Marketing mix (Product,Price, Place, Promotion)
When marketing their products firms need to create a successful mix of:
1) The right product
2) Sold at the right price
3) In the right place
4) Using the most suitable promotion.
To create the right marketing mix, businesses have to meet the following conditions:
The product has to have the right features – for example, it must look good and work well.
- The price must be right. Consumer will need to buy in large numbers to produce a healthy profit.
- The goods must be in the right place at the right time. Making sure that the goods arrive when and where they are wanted is an important operation.
- The target group needs to be made aware of the existence and availability of the product through promotion.
Successful promotion helps a firm to spread costs over a larger output.
For example, a company like Kellogg's is constantly developing new breakfast cereals – the product element is the new product itself, getting the price right involves examining customer perceptions and rival products as well as costs of manufacture, promotion involves engaging in a range of promotional activities e.g. competitions, product tasting etc, and place involves using the best possible channels of distribution such as leading supermarket chains. The product is the central point on which marketing energy must focus. Finding out how to make the product, setting up the production line, providing the finance and manufacturing the product are not the responsibility of the marketing function. However, it is concerned with what the product means to the customer. Marketing therefore plays a key role in determining such aspects as:
- The appearance of the product – in line with the requirements of the market
- The function of the product – products must address the needs of customers as identified through market research.
The product range and how it is used is a function of the marketing mix. The range may be broadened or a brand may be extended for tactical reasons, such as matching competition or catering for seasonal fluctuations. Alternatively, a product may be repositioned to make it more acceptable for a new group of consumers as part of a long-term plan.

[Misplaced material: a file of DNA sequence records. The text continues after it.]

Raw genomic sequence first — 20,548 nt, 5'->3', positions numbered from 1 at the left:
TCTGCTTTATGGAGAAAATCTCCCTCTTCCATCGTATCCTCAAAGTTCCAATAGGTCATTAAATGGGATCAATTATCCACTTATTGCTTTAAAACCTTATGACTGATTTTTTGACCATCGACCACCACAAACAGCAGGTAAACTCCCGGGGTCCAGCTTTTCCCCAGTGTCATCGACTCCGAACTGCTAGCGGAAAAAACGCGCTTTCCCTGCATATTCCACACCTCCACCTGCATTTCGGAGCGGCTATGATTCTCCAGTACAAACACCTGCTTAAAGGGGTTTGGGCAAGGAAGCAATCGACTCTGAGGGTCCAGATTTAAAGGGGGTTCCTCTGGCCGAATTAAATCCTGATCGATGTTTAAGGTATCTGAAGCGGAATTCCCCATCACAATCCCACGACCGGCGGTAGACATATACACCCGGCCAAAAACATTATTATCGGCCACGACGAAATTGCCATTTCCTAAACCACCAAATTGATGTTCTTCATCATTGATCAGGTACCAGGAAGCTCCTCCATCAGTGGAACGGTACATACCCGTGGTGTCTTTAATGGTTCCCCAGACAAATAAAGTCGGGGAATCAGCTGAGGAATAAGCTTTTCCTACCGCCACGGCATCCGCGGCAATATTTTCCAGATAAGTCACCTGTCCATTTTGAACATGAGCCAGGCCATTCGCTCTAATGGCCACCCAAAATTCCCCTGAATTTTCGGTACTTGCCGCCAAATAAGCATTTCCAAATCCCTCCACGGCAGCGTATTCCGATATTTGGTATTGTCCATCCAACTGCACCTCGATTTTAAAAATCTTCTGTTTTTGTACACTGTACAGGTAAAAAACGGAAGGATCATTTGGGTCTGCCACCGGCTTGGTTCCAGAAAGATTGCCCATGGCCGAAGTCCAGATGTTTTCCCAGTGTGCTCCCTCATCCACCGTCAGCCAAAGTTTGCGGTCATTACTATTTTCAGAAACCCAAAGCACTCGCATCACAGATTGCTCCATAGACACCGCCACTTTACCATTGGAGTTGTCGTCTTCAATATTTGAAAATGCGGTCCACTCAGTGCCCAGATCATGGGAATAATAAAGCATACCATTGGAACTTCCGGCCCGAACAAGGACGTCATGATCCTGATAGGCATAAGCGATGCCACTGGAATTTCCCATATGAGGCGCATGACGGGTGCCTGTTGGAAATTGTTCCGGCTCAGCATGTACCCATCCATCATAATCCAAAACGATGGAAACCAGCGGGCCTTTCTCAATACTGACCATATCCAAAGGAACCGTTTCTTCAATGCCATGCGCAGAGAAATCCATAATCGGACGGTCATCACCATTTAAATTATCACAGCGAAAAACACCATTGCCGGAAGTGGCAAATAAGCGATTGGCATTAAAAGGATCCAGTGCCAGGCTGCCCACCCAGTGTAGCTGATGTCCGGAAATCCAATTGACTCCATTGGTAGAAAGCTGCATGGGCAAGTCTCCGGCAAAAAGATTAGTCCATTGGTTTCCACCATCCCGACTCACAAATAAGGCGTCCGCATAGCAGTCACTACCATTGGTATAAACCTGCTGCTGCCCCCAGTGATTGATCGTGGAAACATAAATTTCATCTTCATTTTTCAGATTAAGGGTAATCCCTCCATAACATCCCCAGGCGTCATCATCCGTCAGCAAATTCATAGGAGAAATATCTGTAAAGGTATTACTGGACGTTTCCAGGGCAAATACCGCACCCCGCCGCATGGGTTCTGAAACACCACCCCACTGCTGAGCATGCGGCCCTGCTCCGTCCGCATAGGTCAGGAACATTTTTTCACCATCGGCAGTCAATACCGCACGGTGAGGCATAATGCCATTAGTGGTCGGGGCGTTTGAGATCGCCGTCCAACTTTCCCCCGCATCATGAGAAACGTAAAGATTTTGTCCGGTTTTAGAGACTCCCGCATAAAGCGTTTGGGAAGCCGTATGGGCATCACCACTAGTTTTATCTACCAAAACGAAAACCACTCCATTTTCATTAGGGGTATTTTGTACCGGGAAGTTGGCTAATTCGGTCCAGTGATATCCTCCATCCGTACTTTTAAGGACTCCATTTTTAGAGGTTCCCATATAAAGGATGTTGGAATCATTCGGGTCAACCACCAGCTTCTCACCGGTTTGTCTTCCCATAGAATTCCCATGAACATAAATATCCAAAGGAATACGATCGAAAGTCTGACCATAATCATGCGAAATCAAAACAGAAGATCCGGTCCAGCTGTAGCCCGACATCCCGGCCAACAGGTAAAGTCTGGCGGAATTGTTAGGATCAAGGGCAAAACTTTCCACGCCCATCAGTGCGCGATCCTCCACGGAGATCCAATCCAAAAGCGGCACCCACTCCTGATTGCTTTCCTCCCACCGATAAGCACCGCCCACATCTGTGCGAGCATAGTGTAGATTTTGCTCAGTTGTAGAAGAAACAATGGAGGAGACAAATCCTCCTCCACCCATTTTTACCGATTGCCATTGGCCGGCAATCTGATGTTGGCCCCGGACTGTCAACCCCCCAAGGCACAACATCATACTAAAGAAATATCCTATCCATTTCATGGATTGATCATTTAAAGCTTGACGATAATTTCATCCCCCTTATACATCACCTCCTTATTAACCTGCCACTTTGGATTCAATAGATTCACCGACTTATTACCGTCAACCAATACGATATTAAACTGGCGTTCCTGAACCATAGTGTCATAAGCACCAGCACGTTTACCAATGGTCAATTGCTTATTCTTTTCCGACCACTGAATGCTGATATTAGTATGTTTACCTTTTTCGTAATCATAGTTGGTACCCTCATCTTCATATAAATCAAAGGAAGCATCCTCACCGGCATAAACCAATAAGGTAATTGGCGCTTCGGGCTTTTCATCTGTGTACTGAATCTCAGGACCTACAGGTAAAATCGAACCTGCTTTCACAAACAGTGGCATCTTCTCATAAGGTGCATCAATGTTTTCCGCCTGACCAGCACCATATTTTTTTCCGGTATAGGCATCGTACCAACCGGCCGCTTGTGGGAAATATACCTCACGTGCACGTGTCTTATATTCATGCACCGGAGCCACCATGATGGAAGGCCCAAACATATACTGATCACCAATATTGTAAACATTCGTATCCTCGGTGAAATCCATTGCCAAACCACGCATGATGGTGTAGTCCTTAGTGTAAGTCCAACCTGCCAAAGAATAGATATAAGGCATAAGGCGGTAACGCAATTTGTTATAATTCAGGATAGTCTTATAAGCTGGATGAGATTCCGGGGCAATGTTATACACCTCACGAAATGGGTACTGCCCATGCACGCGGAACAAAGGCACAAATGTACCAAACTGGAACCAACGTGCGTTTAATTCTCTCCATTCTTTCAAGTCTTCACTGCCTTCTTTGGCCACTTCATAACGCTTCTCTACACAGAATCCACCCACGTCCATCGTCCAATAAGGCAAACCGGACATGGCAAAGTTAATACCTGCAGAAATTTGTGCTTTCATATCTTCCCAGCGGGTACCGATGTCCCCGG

Of all the aspects of the marketing mix, price is the one, which creates sales revenue – all the others are costs. The price of an item is clearly an important determinant of the value of sales made. In theory, price is really determined by the discovery of what customers perceive is the value of the item on sale. Researching consumers' opinions about pricing is important as it indicates how they value what they are looking for as well as what they want to pay. An organisation's pricing policy will vary according to time and circumstances. Crudely speaking, the value of water in the Lake District will be considerably different from the value of water in the desert.
Although figures vary widely from product to product, roughly a fifth of the cost of a product goes on getting it to the customer. 'Place' is concerned with various methods of transporting and storing goods, and then making them available for the customer. Getting the right product to the right place at the right time involves the distribution system. The choice o
f distribution method will depend on a variety of circumstances. It will be more convenient for some manufacturers to
sell to wholesalers who then sell to retailers, while others will prefer to sell directly to retailers or customers.
Promotion is the business of communicating with customers. It will provide information that will assist them in making a decision to purchase a product or service. The razzmatazz, pace and creativity of some promotional activities are almost alien to normal business activities.
The cost associated with promotion or advertising goods and services often represents a sizeable proportion of the overall cost of producing an item. However, successful promotion increases sales so that advertising and other costs are spread over a larger output. Though increased promotional activity is often a sign of a response to a problem such as competitive activity, it enables an organisation to develop and build up a succession of messages and can be extremely cost-effective.